Gov. Scott Walker is doing some high-profile interviews this week as part of a tour for his new book and the appearances are fueling buzz about a potential presidential run in 2016.
Walker was on the set of CBS "This Morning" on Monday to promote his book, "Unintimidated: A Governor's Story and a Nation's Challenge," which is set to release Tuesday.
"Overall, people in America, I think, are frustrated with everyone in Washington," Walker said. "Not just Republicans, not just Democrats, with both. And the lack of getting things done."
In the interview with Charlie Rose and Norah O'Donnell, Walker once again said that he believes the next nominee on the GOP ticket for president should come from outside Washington, ruling out Wisconsin U.S. Rep. Paul Ryan and others, like Senators Marco Rubio or Rand Paul.
"I think any of the 30 Republican governors would be a marked improvement over this president," Walker said.
"But some of the people who look at you and what you said say, 'He has defined it and he had one governor in mind and it is the governor from Wisconsin,'" Rose said.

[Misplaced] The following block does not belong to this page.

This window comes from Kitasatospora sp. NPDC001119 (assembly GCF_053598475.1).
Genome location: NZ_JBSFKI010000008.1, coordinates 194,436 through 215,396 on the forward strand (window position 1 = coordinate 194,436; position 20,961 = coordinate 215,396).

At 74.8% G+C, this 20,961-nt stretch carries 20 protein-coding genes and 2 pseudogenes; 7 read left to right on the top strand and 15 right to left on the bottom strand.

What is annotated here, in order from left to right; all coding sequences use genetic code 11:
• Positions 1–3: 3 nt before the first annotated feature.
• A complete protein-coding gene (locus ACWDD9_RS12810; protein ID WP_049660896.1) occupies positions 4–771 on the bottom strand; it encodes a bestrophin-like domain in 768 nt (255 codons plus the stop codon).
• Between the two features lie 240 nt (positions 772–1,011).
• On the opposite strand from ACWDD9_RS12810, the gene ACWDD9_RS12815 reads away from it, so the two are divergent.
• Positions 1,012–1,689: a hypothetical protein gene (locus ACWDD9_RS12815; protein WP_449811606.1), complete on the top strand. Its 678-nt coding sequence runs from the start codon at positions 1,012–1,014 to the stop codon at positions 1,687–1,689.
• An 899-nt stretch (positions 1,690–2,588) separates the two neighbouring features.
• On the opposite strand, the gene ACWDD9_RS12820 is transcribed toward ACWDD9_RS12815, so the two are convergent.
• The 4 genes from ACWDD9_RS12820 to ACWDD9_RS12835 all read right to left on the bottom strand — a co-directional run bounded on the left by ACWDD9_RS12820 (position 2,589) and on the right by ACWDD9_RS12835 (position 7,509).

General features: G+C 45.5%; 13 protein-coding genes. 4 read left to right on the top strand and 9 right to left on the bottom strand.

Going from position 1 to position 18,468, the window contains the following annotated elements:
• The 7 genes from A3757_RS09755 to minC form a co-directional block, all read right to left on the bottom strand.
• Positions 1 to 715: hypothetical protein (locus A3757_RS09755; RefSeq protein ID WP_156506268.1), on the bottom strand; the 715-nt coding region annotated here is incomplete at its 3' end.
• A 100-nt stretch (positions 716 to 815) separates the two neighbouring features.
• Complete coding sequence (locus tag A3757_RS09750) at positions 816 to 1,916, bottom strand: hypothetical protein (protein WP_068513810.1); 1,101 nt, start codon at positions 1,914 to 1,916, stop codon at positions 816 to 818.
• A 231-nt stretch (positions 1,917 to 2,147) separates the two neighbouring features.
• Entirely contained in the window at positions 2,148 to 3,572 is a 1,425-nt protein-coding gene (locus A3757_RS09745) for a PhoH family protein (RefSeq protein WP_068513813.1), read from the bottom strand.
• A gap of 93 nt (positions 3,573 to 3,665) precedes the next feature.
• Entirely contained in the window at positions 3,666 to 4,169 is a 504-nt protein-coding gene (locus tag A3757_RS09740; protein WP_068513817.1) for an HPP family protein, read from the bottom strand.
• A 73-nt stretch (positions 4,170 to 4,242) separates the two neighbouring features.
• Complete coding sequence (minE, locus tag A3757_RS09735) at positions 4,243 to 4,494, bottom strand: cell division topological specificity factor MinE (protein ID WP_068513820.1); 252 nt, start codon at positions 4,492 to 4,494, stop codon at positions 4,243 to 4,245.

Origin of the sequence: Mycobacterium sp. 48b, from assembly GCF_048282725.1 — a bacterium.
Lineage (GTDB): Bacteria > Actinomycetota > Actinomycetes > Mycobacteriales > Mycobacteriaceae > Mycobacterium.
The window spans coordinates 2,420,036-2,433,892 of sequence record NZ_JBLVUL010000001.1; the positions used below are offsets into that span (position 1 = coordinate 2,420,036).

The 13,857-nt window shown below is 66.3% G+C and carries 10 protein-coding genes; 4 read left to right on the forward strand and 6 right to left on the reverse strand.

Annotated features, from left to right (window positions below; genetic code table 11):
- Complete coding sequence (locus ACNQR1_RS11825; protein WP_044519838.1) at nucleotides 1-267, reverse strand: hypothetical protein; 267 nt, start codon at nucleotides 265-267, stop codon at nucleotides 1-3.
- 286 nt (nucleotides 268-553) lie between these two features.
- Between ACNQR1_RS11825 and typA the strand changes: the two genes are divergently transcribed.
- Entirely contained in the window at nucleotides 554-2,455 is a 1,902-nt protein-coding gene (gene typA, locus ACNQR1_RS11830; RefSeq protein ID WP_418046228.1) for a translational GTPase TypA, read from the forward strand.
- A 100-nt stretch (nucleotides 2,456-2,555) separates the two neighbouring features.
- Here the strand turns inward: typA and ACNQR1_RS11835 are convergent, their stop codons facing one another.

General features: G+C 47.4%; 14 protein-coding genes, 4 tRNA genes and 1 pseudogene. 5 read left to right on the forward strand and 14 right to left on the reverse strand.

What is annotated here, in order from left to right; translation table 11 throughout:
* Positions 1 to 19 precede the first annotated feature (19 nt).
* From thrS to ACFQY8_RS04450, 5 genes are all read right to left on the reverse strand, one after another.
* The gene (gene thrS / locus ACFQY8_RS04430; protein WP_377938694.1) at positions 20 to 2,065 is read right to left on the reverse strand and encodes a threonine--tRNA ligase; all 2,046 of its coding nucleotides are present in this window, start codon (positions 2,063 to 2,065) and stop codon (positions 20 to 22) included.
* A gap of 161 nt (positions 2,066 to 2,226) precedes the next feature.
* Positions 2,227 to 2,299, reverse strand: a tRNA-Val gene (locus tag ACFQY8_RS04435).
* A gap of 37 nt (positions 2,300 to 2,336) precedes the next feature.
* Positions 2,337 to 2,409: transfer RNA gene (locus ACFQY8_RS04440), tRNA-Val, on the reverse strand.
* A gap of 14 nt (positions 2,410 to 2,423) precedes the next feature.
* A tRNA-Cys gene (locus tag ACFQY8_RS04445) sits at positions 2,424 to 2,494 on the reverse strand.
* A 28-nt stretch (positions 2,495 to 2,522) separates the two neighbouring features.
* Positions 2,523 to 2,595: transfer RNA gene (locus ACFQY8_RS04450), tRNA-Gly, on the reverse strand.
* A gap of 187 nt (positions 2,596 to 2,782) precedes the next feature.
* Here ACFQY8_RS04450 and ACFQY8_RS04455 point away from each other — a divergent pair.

"Oh no," responded Walker. "I think in the end you look at the difference out there and people see governors as being more optimistic, more relevant and more courageous."
But in "Unintimidated," Walker sounds to some like a potential nominee. He criticizes 2012 GOP nominee Mitt Romney for a lack of passion, detail and even compassion in his campaign.
Then in a chapter titled "How the lessons of Wisconsin can be used in the battle for America," Walker makes the case for winning independents he says he won in the recall.
"To make a conservative comeback we need to be able to win these Obama-Walker voters and their equivalents in other states. The way to win over those in the middle is not by abandoning your principles. The way to win the center is to lead," Walker says in the book.
Marquette Law School professor Charles Franklin said Walker would face an uphill battle with name recognition, but his name is on many short lists because of his conservative appeal.
"A lot of people are thinking about who has the advantages in republican primary states and with republican electorates," Franklin said. "And his position on issues, his record, is appealing to Republican primary voters."
That list of potential Republican governors would also include New Jersey Gov. Chris Christie, whom Walker watched the Packers game with Sunday night on the East Coast. Walker stopped short of endorsing Christie in that CBS interview as well.
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